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Kidnapped Fox Journalists Freed in Gaza
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Kidnapped Fox Journalists Freed in Gaza

Middle East

Kidnapped Fox Journalists Freed in Gaza

Kidnapped Fox Journalists Freed in Gaza
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Two Fox News journalists, kidnapped almost two weeks ago in Gaza were freed Sunday morning. Also, U.N. Secretary General Kofi Annan is heading to the Middle East to try to strengthen the two-week old cease-fire between Israel and Hezbollah.

LIANE HANSEN, host:

Two Fox News journalists who were abducted in Gaza two weeks ago are freed today. A previously unknown group had claimed responsibility and demanded the release of Muslim prisoners in U.S. jails. Also today, U.N. Secretary-General Kofi Annan leaves for a Middle East tour that includes stops in Israel, Iran and Syria. He hopes to strengthen a two-week-old cease-fire between Israel and Hezbollah guerillas, as well as speed up the deployment of United Nations peacekeepers.

NPR's Linda Gradstein is in Jerusalem.

Linda, first, what can you tell us about the release of the two journalists? Where are they now?

LINDA GRADSTEIN reporting:

Steve Centanni, an American, and cameraman Olaf Wiig who's from New Zealand, were dropped off at a Gaza hotel. Their release came hours after senior Palestinian officials had said that they had guarantees that the men would be freed today, and also hours after a new video was released. There was one video last week, which is the first time they were heard from. There was another video today in which the two men said that they had converted to Islam and attacked Israeli aggression against Gaza. And then they were freed. It's not clear exactly what happened.

They were held by a group called the Holy Jihad Brigades. There had been some speculation by both Israeli and Palestinian officials that it was an al-Qaida group and not a local group because of differences between this kidnapping and previous ones that have happened in Gaza. Palestinian Prime Minister Ismael Haniyeh today said that they had no connection with al-Qaida. It was not clear if the kidnappers had gotten anything in return for the two men's release.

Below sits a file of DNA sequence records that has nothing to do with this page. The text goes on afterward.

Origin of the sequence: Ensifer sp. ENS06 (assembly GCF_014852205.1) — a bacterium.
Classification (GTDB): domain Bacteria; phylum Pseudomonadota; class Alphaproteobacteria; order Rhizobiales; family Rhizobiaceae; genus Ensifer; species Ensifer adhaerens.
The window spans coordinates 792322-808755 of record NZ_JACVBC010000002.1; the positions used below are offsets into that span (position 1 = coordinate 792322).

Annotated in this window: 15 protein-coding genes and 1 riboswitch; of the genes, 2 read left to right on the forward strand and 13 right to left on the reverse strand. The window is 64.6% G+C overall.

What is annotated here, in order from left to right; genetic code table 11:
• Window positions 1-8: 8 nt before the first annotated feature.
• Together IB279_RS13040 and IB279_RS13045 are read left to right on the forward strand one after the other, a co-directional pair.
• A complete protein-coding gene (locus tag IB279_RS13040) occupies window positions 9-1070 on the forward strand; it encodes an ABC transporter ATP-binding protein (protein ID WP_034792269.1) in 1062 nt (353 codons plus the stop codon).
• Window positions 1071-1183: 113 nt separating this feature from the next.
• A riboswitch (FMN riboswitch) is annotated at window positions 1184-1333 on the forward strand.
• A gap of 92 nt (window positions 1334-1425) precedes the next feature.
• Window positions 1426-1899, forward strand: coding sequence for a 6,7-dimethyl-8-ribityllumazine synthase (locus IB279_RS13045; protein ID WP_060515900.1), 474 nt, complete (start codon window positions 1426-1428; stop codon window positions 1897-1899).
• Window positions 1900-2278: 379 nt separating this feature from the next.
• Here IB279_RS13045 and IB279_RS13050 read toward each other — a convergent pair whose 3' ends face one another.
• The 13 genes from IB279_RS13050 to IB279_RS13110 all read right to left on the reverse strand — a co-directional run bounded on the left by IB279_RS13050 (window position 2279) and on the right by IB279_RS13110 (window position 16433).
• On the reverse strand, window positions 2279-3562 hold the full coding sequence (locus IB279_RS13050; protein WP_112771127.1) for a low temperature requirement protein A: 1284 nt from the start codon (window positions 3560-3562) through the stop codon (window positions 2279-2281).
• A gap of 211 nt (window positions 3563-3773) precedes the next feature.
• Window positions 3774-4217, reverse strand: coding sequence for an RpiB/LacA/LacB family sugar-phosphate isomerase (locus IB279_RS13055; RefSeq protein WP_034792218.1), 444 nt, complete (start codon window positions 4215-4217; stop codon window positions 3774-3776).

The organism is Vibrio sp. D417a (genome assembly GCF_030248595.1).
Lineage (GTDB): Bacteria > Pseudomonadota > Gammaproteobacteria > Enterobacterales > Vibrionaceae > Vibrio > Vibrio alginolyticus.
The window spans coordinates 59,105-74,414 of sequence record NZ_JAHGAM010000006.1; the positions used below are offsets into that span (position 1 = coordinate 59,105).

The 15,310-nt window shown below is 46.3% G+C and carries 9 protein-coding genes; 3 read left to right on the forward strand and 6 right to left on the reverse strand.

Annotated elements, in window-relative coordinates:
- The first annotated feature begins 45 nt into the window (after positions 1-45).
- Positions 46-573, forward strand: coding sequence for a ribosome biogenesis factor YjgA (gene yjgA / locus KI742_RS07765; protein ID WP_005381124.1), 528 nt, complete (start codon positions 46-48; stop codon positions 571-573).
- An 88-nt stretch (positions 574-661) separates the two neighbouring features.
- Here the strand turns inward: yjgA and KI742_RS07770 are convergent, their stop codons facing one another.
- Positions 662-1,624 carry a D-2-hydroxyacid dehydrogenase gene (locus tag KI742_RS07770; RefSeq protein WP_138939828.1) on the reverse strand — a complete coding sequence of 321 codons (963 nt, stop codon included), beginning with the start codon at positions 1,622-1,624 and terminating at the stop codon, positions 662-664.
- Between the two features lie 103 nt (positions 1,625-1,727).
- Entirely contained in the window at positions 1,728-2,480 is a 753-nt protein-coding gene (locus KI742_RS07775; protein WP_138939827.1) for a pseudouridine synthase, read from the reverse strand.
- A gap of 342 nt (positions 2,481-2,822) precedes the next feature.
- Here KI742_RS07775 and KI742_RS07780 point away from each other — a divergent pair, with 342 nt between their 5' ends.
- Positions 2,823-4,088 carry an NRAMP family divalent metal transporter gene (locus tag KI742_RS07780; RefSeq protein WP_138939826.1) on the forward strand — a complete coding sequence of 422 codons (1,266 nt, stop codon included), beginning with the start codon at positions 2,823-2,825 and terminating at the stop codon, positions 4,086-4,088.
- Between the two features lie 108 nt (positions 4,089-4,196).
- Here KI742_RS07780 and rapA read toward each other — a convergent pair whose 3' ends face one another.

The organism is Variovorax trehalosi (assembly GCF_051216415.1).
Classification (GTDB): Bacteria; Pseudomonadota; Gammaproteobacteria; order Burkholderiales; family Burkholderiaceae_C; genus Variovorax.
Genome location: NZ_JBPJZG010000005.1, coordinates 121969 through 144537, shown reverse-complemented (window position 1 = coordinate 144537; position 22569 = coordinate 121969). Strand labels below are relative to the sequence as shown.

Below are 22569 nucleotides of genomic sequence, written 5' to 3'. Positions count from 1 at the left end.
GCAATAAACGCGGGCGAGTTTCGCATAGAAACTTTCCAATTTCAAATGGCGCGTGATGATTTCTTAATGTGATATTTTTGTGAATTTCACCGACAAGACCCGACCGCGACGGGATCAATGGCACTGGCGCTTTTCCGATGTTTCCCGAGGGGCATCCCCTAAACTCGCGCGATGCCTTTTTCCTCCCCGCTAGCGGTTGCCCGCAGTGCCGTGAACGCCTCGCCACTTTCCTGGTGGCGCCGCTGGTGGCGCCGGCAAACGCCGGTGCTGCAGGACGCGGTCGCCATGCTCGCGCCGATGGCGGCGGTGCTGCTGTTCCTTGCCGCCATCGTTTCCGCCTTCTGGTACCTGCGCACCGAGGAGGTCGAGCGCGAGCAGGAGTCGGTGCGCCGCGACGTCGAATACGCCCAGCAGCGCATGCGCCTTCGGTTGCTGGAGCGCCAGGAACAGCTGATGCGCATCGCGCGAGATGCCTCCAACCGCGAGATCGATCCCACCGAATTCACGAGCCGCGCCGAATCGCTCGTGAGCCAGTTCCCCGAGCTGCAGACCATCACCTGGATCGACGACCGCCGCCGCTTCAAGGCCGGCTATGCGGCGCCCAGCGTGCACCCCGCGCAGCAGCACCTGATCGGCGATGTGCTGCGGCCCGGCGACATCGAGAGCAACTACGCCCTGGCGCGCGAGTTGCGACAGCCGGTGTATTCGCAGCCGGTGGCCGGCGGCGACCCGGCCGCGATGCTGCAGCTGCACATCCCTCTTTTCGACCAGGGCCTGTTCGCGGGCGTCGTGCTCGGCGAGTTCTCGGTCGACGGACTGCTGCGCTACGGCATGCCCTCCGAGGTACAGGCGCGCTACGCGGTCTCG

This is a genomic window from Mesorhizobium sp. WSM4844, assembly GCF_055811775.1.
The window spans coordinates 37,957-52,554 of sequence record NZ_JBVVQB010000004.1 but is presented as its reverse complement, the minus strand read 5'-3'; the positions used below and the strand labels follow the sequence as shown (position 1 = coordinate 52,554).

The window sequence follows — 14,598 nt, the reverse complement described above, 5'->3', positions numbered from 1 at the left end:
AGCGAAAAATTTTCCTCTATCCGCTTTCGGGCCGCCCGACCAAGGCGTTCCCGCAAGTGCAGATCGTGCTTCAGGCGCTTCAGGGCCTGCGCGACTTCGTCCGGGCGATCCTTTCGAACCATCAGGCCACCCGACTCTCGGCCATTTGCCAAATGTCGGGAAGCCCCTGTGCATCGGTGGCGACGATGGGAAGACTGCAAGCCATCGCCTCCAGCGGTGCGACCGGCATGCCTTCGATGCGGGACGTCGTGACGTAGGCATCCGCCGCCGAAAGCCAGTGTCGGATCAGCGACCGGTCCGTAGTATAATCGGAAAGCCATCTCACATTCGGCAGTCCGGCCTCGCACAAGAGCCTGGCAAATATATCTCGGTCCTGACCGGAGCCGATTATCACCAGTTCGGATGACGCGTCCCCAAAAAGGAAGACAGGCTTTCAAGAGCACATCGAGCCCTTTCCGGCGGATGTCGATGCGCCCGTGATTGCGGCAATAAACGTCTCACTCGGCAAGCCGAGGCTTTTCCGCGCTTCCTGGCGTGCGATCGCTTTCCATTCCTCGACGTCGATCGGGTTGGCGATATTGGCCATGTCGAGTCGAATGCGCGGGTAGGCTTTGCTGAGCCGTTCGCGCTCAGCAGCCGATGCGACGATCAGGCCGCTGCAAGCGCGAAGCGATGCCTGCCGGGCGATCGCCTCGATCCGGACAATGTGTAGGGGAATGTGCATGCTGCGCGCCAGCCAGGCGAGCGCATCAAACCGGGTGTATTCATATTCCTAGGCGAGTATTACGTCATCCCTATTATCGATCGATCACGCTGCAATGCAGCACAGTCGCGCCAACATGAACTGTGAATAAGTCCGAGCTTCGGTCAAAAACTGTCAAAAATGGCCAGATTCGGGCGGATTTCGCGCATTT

HANSEN: Kofi Annan is heading to the Middle East to try shore up the cease-fire. Linda, what's known about the composition of the United Nations force? Who's going to be a part of it?

GRADSTEIN: The European Union announced that it would send a total of about 7,000 peacekeepers. Three thousand of them will come from Italy - that'll be the largest contingent - 2,000 from France. There is some controversy over whether soldiers from Malaysia, Indonesia and Bangladesh - all three of these are countries with a Muslim majority that don't recognize Israel - will participate. They have said they want to participate. Kofi Annan had said he wants them. Israel is somewhat hesitant. Israel would like to see Turkey participate.

And Kofi Annan is coming. There have been some violations on both sides, both by Hezbollah guerillas and by Israeli troops in south Lebanon of the cease-fire, and he's trying to shore-up that cease-fire, get this thing moving as quickly as possible, because there's fear that, you know, there could start a new round of fighting between Israel and Hezbollah. And U.N. officials have said that they want this cease-fire to really be strengthened and these peacekeepers in place. They will join 15,000 Lebanese army troops, some of whom have already been deployed in south Lebanon.

Also today, there was an Israeli incursion into Gaza. Several dozen tanks crossed the border and in two separate air strikes, two Hamas gunmen were killed. Also, five Palestinians were wounded, including two from Reuters. They said that their car was clearly marked with television. The Israeli army said they didn't see the television markers. The Foreign Press Association has protested that.

HANSEN: NPR's Linda Gradstein in Jerusalem. Linda, thank you very much.

GRADSTEIN: Thank you, Liane.

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